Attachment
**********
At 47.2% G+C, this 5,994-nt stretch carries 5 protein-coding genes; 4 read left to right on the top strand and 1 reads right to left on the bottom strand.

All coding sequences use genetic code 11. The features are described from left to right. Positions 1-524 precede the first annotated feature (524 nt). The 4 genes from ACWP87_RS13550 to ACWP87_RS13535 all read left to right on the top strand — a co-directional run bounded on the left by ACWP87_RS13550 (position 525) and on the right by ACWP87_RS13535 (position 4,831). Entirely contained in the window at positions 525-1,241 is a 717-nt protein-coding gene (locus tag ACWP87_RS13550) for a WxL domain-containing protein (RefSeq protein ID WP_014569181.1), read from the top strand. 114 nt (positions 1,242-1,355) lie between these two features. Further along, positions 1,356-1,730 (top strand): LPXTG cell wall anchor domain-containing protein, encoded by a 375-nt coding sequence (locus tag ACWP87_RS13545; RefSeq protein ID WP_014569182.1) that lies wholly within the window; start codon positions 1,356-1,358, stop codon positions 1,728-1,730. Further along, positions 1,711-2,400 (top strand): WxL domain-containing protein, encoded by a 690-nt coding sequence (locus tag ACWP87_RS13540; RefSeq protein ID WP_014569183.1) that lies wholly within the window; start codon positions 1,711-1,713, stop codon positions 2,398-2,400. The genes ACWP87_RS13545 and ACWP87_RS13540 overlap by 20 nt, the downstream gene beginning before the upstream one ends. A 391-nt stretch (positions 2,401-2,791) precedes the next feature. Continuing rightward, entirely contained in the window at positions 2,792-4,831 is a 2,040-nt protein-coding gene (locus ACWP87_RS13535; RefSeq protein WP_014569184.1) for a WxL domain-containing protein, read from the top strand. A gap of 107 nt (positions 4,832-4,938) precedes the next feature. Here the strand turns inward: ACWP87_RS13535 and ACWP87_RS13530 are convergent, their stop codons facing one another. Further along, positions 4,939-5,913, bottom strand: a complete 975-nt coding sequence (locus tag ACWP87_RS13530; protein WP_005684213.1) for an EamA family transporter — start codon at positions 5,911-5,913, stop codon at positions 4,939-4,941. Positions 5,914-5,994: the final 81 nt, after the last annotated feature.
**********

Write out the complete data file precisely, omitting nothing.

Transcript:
At 47.2% G+C, this 5,994-nt stretch carries 5 protein-coding genes; 4 read left to right on the top strand and 1 reads right to left on the bottom strand.

All coding sequences use genetic code 11. The features are described from left to right. Positions 1-524 precede the first annotated feature (524 nt). The 4 genes from ACWP87_RS13550 to ACWP87_RS13535 all read left to right on the top strand — a co-directional run bounded on the left by ACWP87_RS13550 (position 525) and on the right by ACWP87_RS13535 (position 4,831). Entirely contained in the window at positions 525-1,241 is a 717-nt protein-coding gene (locus tag ACWP87_RS13550) for a WxL domain-containing protein (RefSeq protein ID WP_014569181.1), read from the top strand. 114 nt (positions 1,242-1,355) lie between these two features. Further along, positions 1,356-1,730 (top strand): LPXTG cell wall anchor domain-containing protein, encoded by a 375-nt coding sequence (locus tag ACWP87_RS13545; RefSeq protein ID WP_014569182.1) that lies wholly within the window; start codon positions 1,356-1,358, stop codon positions 1,728-1,730. Further along, positions 1,711-2,400 (top strand): WxL domain-containing protein, encoded by a 690-nt coding sequence (locus tag ACWP87_RS13540; RefSeq protein ID WP_014569183.1) that lies wholly within the window; start codon positions 1,711-1,713, stop codon positions 2,398-2,400. The genes ACWP87_RS13545 and ACWP87_RS13540 overlap by 20 nt, the downstream gene beginning before the upstream one ends. A 391-nt stretch (positions 2,401-2,791) precedes the next feature. Continuing rightward, entirely contained in the window at positions 2,792-4,831 is a 2,040-nt protein-coding gene (locus ACWP87_RS13535; RefSeq protein WP_014569184.1) for a WxL domain-containing protein, read from the top strand. A gap of 107 nt (positions 4,832-4,938) precedes the next feature. Here the strand turns inward: ACWP87_RS13535 and ACWP87_RS13530 are convergent, their stop codons facing one another. Further along, positions 4,939-5,913, bottom strand: a complete 975-nt coding sequence (locus tag ACWP87_RS13530; protein WP_005684213.1) for an EamA family transporter — start codon at positions 5,911-5,913, stop codon at positions 4,939-4,941. Positions 5,914-5,994: the final 81 nt, after the last annotated feature.